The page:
universal pensions in Canada

From 1927, Canada had a system of means-tested pensions in effect for British subjects 70 and older who met residence requirements. Not until 1952 was this superseded by a universal pension. Beginning in 1965 the age of eligibility for a universal pension was gradually lowered, reaching 65 years in 1970.

Surprisingly (to me) only a minority of voters initially supported elimination of means-tests. As can be seen in the table below, as late as November 1946 only about a third of the public favoured universal pensions, when fewer than half of all Canadians 70 years of age and older were receiving an old age pension. Public opinion changed when Members of Parliament (MPs), a majority of whom wanted to eliminate means tests, began to draft legislation known as the Old Age Security Act. Canada’s move to universal pensions, in short, appears to have been a top-down rather than a bottom-up process.

[A] majority of the public was seen to support universal pensions in the autumn of 1950, following the Report of the Joint Committee [of the Senate and the House of Commons] on Old Age Security, but overwhelming public support was not forthcoming until after the Old Age Security bill had been introduced into Parliament on 25 October 1951. …

[I]t should be noted that old age security benefits are not really universally available at a uniform amount. Given that payments made to pensioners are taxable income, a modest portion is recovered by the federal treasury through income taxes. A 1984 National Council of Welfare report on pensions has estimated that only about 6% of the old age security program’s costs are recovered in this way, since many elderly persons have limited incomes and pay little or no income tax.

Source: Canadian Institute of Public Opinion.

June Dewetering, “The Old Age Security Fund“, Parliamentary Research Branch, MR-58E, 14 March 1990.

Means-tests were re-introduced in 1989 by the Progressive Conservative government of Brian Mulroney. The move to end universal pensions was ‘top-down’ – lead by politicians in Ottawa – just as the move to introduce them had been.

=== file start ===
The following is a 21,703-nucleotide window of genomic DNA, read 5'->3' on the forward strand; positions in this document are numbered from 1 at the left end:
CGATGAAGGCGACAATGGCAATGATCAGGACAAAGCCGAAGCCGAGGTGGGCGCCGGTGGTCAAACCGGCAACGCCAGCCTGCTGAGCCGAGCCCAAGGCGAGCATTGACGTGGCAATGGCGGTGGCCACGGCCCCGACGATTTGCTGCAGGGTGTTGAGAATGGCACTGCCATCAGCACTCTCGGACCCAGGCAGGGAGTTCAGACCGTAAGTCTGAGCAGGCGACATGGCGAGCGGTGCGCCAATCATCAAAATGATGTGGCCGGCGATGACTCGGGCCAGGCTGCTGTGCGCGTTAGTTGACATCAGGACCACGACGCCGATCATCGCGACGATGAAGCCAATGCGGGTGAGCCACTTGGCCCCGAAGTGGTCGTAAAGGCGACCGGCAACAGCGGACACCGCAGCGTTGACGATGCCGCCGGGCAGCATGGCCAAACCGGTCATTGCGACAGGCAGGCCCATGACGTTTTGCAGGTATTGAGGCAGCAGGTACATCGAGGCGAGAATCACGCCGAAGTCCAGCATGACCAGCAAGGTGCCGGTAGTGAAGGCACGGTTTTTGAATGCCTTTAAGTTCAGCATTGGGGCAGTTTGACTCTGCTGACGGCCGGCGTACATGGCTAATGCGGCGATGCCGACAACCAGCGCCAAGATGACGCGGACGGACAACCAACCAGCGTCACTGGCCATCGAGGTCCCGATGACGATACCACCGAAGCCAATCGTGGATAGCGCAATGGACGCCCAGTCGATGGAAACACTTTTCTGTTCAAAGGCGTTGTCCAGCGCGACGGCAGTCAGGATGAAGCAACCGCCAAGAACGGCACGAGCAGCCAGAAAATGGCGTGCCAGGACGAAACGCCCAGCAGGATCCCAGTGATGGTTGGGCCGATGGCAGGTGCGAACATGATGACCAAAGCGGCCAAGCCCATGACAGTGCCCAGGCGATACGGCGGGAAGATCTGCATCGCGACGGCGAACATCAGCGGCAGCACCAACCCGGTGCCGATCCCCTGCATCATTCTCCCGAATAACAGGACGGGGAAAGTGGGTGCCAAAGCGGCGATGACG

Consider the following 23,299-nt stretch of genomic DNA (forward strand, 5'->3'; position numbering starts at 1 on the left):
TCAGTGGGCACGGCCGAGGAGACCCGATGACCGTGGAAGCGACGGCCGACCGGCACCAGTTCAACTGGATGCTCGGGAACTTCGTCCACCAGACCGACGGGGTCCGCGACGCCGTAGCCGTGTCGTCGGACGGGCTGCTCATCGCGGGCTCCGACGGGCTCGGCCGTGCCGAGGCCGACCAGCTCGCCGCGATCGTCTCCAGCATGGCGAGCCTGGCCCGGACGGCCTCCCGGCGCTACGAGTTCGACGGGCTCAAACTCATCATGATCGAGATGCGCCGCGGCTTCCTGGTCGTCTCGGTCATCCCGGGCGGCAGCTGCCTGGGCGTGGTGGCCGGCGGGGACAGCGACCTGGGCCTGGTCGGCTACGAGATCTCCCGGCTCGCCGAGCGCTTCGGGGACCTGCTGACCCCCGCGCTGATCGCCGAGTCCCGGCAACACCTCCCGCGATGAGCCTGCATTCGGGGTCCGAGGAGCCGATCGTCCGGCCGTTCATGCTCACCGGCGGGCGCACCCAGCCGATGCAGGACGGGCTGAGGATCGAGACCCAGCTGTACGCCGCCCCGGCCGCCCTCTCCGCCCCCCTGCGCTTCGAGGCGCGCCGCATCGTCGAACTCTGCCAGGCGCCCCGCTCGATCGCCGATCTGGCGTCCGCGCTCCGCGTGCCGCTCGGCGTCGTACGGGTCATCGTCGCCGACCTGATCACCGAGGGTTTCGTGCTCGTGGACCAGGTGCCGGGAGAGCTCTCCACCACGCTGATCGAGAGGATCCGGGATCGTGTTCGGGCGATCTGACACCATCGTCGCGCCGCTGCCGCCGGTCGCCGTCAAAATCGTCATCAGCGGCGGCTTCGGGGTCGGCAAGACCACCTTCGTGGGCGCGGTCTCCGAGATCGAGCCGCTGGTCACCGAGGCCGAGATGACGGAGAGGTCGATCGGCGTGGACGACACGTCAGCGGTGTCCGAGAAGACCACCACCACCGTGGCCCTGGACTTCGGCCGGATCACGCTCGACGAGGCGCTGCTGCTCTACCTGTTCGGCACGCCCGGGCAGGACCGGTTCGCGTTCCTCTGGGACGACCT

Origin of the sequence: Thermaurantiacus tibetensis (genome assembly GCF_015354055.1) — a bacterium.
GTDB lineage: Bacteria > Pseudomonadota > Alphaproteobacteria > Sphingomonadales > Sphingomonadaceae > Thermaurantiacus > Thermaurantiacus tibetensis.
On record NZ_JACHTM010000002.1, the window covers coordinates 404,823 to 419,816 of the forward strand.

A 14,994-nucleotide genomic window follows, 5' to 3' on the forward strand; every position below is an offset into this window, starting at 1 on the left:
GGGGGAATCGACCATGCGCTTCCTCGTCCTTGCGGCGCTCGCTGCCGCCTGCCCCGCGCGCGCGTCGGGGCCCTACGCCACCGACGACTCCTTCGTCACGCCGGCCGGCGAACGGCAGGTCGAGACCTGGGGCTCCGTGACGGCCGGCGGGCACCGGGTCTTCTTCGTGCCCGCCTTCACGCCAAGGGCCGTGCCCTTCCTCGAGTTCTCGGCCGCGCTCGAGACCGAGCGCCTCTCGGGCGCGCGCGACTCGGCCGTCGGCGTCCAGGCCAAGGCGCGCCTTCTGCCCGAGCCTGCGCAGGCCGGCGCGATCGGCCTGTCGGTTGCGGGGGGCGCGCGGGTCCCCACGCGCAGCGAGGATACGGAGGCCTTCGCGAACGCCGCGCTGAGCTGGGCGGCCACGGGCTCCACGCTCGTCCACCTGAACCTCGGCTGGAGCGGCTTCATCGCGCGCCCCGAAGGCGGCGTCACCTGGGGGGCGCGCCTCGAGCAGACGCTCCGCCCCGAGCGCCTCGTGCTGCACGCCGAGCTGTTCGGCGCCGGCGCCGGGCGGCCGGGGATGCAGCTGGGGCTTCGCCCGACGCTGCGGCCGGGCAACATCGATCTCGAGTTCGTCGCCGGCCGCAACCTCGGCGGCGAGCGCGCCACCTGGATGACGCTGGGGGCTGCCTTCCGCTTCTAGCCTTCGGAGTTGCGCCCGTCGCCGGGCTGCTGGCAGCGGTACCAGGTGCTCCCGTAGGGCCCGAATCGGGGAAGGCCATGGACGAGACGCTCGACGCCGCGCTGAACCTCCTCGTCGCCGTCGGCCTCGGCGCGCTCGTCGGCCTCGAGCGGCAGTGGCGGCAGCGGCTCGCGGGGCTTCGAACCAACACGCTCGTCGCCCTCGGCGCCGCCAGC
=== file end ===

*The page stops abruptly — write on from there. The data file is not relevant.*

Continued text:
The Mulroney Conservative government came to power in the mid 1980s espousing neo-conservatism (or neo-liberalism) in the same ‘wave’ which elected Thatcher in the UK and Reagan in the U.S. Regarding social programs, the message was that spending had to be restrained, and “benefits targeted to those in need”. ….

The universality of the Old Age Security ended in 1989, with that year’s federal budget ‘clawback’. The budget declared that seniors had to repay 15¢ of their pension for every dollar of net income earned over a certain threshold. The threshold was $53,215. ….

But the threshold level where the clawback kicked in was only partially indexed against inflation – indexing continued only at inflation rates above 3% …. This meant that over time, the threshold level declined in real terms. ….

The Tories’ (partially indexed) clawback ended the universality of the OAS because it was now allocated on the basis of income. Their strategy for selling it to the public was to emphasize that it only affected the wealthiest 4.3% of the seniors’ population: why should they get a government benefit? But because of the partial de-indexing, a growing number of seniors could expect to be affected (depending on the inflation rate). Thus, the clawback was another example of the ‘politics by stealth’ strategy, coupled with seductive rhetoric about the reasonableness of ‘targeting’ programs.

National Union of Public and General Employees, “A Brief History of Pensions in Canada“, Pensions Backgrounder #2 (March 2007), pp. 7-8.

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